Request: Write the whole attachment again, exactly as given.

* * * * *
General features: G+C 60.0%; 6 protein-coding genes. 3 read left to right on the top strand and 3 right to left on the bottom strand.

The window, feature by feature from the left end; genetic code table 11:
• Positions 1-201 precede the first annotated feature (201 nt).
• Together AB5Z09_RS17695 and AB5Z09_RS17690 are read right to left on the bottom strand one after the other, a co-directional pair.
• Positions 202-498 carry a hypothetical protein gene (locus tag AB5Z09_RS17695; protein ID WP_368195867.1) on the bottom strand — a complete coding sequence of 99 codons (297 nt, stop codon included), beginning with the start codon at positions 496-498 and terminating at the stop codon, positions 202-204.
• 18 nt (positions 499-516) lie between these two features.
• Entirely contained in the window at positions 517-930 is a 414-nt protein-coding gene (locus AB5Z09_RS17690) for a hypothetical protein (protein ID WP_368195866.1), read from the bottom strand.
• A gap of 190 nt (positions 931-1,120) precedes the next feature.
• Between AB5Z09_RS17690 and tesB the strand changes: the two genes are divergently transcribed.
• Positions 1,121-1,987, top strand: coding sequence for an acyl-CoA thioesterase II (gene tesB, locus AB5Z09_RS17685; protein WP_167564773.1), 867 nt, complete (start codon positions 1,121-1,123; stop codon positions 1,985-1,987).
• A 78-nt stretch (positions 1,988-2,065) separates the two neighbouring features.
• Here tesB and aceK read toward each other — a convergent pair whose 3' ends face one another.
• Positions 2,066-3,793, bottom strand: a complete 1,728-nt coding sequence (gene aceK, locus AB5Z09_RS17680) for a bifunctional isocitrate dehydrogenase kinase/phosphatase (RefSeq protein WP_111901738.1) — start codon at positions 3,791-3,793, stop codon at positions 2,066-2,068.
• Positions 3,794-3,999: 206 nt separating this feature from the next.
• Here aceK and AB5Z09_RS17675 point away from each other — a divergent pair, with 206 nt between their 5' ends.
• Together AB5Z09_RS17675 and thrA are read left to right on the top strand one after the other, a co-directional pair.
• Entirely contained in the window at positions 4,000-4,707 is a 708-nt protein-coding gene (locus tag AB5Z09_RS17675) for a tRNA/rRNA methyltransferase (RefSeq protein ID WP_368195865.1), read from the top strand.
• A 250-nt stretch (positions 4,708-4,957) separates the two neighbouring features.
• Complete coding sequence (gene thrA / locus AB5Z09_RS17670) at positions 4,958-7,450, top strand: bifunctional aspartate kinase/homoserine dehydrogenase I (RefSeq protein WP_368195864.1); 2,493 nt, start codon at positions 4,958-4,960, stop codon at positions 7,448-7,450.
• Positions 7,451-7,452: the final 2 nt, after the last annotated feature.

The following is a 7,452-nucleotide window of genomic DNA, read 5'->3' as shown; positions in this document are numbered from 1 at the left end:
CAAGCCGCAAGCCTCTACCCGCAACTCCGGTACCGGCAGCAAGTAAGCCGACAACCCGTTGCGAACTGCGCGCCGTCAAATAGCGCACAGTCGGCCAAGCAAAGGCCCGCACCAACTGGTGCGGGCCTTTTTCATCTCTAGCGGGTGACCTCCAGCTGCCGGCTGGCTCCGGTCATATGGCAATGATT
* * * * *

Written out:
General features: G+C 60.0%; 6 protein-coding genes. 3 read left to right on the top strand and 3 right to left on the bottom strand.

The window, feature by feature from the left end; genetic code table 11:
• Positions 1-201 precede the first annotated feature (201 nt).
• Together AB5Z09_RS17695 and AB5Z09_RS17690 are read right to left on the bottom strand one after the other, a co-directional pair.
• Positions 202-498 carry a hypothetical protein gene (locus tag AB5Z09_RS17695; protein ID WP_368195867.1) on the bottom strand — a complete coding sequence of 99 codons (297 nt, stop codon included), beginning with the start codon at positions 496-498 and terminating at the stop codon, positions 202-204.
• 18 nt (positions 499-516) lie between these two features.
• Entirely contained in the window at positions 517-930 is a 414-nt protein-coding gene (locus AB5Z09_RS17690) for a hypothetical protein (protein ID WP_368195866.1), read from the bottom strand.
• A gap of 190 nt (positions 931-1,120) precedes the next feature.
• Between AB5Z09_RS17690 and tesB the strand changes: the two genes are divergently transcribed.
• Positions 1,121-1,987, top strand: coding sequence for an acyl-CoA thioesterase II (gene tesB, locus AB5Z09_RS17685; protein WP_167564773.1), 867 nt, complete (start codon positions 1,121-1,123; stop codon positions 1,985-1,987).
• A 78-nt stretch (positions 1,988-2,065) separates the two neighbouring features.
• Here tesB and aceK read toward each other — a convergent pair whose 3' ends face one another.
• Positions 2,066-3,793, bottom strand: a complete 1,728-nt coding sequence (gene aceK, locus AB5Z09_RS17680) for a bifunctional isocitrate dehydrogenase kinase/phosphatase (RefSeq protein WP_111901738.1) — start codon at positions 3,791-3,793, stop codon at positions 2,066-2,068.
• Positions 3,794-3,999: 206 nt separating this feature from the next.
• Here aceK and AB5Z09_RS17675 point away from each other — a divergent pair, with 206 nt between their 5' ends.
• Together AB5Z09_RS17675 and thrA are read left to right on the top strand one after the other, a co-directional pair.
• Entirely contained in the window at positions 4,000-4,707 is a 708-nt protein-coding gene (locus tag AB5Z09_RS17675) for a tRNA/rRNA methyltransferase (RefSeq protein ID WP_368195865.1), read from the top strand.
• A 250-nt stretch (positions 4,708-4,957) separates the two neighbouring features.
• Complete coding sequence (gene thrA / locus AB5Z09_RS17670) at positions 4,958-7,450, top strand: bifunctional aspartate kinase/homoserine dehydrogenase I (RefSeq protein WP_368195864.1); 2,493 nt, start codon at positions 4,958-4,960, stop codon at positions 7,448-7,450.
• Positions 7,451-7,452: the final 2 nt, after the last annotated feature.

The following is a 7,452-nucleotide window of genomic DNA, read 5'->3' as shown; positions in this document are numbered from 1 at the left end:
CAAGCCGCAAGCCTCTACCCGCAACTCCGGTACCGGCAGCAAGTAAGCCGACAACCCGTTGCGAACTGCGCGCCGTCAAATAGCGCACAGTCGGCCAAGCAAAGGCCCGCACCAACTGGTGCGGGCCTTTTTCATCTCTAGCGGGTGACCTCCAGCTGCCGGCTGGCTCCGGTCATATGGCAATGATT